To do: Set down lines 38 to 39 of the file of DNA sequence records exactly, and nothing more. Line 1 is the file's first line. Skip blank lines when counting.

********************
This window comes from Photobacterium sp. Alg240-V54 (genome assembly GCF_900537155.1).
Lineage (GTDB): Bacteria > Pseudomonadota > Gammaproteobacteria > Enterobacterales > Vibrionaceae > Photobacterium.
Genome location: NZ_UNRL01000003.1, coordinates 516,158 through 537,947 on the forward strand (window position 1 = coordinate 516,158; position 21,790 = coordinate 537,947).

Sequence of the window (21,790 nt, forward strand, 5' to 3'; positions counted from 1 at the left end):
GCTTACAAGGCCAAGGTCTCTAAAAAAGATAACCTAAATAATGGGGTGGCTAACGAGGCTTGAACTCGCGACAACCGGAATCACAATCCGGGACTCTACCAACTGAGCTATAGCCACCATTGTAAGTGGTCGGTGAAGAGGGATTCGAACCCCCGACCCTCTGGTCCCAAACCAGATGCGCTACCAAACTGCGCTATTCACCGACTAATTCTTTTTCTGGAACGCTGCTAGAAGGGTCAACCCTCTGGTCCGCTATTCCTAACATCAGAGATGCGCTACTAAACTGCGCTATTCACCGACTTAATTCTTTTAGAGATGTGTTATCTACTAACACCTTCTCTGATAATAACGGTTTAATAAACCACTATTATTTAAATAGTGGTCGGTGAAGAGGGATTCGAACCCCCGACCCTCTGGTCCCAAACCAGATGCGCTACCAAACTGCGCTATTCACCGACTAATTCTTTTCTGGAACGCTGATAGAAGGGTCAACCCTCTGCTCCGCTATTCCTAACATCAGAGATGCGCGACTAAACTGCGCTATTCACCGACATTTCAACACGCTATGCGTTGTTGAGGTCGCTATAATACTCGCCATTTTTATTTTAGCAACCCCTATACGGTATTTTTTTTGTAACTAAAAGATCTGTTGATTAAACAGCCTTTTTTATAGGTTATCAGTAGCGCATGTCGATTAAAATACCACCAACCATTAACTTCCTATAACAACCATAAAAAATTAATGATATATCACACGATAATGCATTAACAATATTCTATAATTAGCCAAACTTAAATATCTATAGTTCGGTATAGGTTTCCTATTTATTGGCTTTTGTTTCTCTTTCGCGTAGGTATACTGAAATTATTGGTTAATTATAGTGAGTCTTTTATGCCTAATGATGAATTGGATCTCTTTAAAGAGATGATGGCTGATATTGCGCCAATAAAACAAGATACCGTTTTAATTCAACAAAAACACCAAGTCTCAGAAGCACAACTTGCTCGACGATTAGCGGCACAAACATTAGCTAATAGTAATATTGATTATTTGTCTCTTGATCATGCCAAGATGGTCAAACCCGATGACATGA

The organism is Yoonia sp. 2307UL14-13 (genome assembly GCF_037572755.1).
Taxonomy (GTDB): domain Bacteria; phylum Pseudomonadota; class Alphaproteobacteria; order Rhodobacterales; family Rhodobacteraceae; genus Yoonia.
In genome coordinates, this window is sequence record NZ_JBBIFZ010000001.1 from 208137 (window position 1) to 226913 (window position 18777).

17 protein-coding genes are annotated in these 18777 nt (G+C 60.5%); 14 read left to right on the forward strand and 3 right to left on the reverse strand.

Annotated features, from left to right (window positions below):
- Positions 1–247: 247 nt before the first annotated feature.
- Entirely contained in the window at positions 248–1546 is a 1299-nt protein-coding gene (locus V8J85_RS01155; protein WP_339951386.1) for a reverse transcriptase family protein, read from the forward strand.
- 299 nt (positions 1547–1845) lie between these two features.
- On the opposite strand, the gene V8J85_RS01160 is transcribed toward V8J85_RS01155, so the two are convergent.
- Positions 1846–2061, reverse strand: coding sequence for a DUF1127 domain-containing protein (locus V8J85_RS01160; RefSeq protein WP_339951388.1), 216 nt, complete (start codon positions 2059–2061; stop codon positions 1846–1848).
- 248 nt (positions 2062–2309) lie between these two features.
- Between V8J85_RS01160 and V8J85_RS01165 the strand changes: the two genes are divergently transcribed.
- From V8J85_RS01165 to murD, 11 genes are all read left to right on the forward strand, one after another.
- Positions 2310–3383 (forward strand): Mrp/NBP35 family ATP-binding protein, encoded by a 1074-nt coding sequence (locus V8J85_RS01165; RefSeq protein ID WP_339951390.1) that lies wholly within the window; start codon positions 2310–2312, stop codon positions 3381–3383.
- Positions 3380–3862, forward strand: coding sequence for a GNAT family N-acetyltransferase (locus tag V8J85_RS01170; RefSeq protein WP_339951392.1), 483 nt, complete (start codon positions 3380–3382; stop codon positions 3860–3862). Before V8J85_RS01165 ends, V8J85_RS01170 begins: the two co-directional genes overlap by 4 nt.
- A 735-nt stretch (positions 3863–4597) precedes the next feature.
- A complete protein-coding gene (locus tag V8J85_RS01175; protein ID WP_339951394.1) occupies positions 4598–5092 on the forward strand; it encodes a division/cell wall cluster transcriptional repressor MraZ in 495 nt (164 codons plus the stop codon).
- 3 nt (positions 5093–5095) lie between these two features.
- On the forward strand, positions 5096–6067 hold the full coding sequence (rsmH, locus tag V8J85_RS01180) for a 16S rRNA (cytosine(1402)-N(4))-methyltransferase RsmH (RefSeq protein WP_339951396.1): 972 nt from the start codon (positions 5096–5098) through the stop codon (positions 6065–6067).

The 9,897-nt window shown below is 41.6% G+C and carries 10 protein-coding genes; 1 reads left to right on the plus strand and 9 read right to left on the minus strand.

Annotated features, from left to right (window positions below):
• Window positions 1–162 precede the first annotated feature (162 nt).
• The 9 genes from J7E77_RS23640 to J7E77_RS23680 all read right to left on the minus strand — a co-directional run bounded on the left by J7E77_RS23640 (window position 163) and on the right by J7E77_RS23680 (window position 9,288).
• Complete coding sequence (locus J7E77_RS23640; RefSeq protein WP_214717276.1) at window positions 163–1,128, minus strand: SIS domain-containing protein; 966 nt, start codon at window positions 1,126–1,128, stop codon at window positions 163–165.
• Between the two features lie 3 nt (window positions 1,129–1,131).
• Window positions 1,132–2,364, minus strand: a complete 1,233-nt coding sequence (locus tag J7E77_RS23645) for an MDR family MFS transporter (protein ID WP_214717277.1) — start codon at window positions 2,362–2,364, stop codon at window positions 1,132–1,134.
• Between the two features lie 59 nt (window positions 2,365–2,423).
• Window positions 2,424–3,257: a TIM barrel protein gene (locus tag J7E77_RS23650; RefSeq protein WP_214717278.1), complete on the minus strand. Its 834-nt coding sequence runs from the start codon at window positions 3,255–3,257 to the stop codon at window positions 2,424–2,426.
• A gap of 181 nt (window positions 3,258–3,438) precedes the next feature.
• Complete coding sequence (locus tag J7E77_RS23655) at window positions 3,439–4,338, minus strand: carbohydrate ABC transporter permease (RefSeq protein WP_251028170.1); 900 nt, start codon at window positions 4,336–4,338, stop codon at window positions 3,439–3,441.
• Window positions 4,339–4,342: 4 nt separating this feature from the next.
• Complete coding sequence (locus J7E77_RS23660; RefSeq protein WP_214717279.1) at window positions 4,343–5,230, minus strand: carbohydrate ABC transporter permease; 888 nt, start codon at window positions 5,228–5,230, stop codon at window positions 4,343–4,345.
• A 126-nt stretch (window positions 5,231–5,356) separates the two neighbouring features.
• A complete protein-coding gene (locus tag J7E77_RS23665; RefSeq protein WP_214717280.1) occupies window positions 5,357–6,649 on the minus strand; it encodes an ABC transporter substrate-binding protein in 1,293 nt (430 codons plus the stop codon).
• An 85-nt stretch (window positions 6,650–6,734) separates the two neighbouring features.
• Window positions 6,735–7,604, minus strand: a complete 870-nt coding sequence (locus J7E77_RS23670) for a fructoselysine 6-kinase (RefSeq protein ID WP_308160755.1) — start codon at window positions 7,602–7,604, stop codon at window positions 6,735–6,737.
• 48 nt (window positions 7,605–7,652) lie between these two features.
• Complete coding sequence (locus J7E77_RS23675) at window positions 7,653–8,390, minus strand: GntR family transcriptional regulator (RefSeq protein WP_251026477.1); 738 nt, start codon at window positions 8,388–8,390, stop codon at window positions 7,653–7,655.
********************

• A 126-nt stretch (window positions 5,231–5,356) separates the two neighbouring features.
• A complete protein-coding gene (locus tag J7E77_RS23665; RefSeq protein WP_214717280.1) occupies window positions 5,357–6,649 on the minus strand; it encodes an ABC transporter substrate-binding protein in 1,293 nt (430 codons plus the stop codon).